Private Entrepreneurs in China: Social Entrepreneurs or Social Menaces?

Toby Ho

Abstract


 

Many think that private entrepreneurs are capable of creating partnerships with central and local government, business, churches, charities and other local and national institutions. There is a considerable amount of research about how private entrepreneurs make different social contributions whereas scholars and politicians define them as social entrepreneurs. Nevertheless, this paper argues that private entrepreneurs in China have been traditionally discriminated and continue to be regarded as social menaces in the People’s Republic of China (PRC)’s regime though they really acted as social entrepreneurs for a short time during modern China. Chinese leadership, from the founding of the PRC to the reforms and opening-up, has seen private entrepreneurs as social menaces - a threat to the authority rather than social entrepreneurs - a dedication to changing the systems and patterns of society.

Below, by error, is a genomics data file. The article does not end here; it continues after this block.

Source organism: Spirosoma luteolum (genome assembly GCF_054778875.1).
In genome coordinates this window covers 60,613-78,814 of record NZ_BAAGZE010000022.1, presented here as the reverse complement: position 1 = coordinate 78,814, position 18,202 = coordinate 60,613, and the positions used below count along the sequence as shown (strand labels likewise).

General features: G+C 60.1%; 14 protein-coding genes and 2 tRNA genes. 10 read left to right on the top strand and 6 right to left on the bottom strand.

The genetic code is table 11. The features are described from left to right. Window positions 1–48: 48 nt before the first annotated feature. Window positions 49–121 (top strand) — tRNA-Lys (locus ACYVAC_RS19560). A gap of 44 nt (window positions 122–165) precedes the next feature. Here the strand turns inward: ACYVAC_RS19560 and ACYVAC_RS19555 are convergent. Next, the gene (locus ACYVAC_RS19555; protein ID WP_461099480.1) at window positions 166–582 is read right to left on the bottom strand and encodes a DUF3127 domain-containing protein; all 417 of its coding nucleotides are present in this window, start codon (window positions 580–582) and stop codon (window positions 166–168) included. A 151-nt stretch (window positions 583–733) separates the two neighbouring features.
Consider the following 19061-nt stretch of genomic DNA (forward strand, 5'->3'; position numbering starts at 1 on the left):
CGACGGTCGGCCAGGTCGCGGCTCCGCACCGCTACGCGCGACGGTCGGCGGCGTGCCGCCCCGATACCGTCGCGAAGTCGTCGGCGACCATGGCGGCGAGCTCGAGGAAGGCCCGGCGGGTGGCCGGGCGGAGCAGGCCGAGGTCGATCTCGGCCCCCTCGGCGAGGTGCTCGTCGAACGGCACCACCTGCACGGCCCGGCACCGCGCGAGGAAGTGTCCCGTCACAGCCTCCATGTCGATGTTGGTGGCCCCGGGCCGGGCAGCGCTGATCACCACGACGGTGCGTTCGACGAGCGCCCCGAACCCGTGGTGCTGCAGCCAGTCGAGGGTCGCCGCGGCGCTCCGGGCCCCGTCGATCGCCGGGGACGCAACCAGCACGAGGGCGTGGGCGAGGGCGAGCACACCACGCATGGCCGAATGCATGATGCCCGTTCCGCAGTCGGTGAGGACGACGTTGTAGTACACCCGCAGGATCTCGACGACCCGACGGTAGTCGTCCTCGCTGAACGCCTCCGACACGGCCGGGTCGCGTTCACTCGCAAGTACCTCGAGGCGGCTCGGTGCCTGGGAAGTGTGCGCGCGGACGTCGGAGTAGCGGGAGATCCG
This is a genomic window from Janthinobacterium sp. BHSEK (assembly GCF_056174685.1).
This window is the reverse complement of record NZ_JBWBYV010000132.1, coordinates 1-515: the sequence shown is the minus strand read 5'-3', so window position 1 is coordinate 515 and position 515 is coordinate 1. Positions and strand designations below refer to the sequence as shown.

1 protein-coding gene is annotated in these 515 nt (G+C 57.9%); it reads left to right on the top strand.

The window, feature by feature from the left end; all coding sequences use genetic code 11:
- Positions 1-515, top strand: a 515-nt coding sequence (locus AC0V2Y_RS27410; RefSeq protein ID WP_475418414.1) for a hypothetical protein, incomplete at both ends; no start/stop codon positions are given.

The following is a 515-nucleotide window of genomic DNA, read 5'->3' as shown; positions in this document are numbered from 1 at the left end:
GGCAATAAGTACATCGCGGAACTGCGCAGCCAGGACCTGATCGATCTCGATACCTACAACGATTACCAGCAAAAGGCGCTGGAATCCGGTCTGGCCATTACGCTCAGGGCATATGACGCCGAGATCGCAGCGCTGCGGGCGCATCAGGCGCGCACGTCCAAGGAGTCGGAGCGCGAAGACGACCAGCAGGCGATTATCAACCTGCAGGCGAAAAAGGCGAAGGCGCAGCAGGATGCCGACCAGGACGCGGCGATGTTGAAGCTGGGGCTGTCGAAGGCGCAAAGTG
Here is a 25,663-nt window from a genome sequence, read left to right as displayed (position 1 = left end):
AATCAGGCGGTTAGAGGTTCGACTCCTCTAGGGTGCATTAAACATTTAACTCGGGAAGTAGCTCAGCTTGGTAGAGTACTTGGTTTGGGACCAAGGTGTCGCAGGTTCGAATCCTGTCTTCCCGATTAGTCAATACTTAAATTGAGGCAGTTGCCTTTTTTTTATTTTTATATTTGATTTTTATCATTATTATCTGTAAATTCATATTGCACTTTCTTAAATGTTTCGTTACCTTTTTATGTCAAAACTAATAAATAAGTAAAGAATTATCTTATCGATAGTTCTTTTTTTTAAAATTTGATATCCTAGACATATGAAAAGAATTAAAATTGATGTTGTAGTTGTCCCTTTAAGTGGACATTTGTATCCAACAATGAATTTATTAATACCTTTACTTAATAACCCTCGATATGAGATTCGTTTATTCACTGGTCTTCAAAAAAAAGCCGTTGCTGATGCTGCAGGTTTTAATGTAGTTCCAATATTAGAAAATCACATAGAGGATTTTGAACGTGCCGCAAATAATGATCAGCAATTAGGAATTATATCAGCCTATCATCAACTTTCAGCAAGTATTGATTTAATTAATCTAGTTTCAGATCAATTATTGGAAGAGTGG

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DOI: http://dx.doi.org/10.22140/cpar.v3i1/2.52

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Chinese Public Administration Review (ISSN 1539-6754, Online ISSN 2573-1483)  is published by the School of Government, Sun Yat-sen University.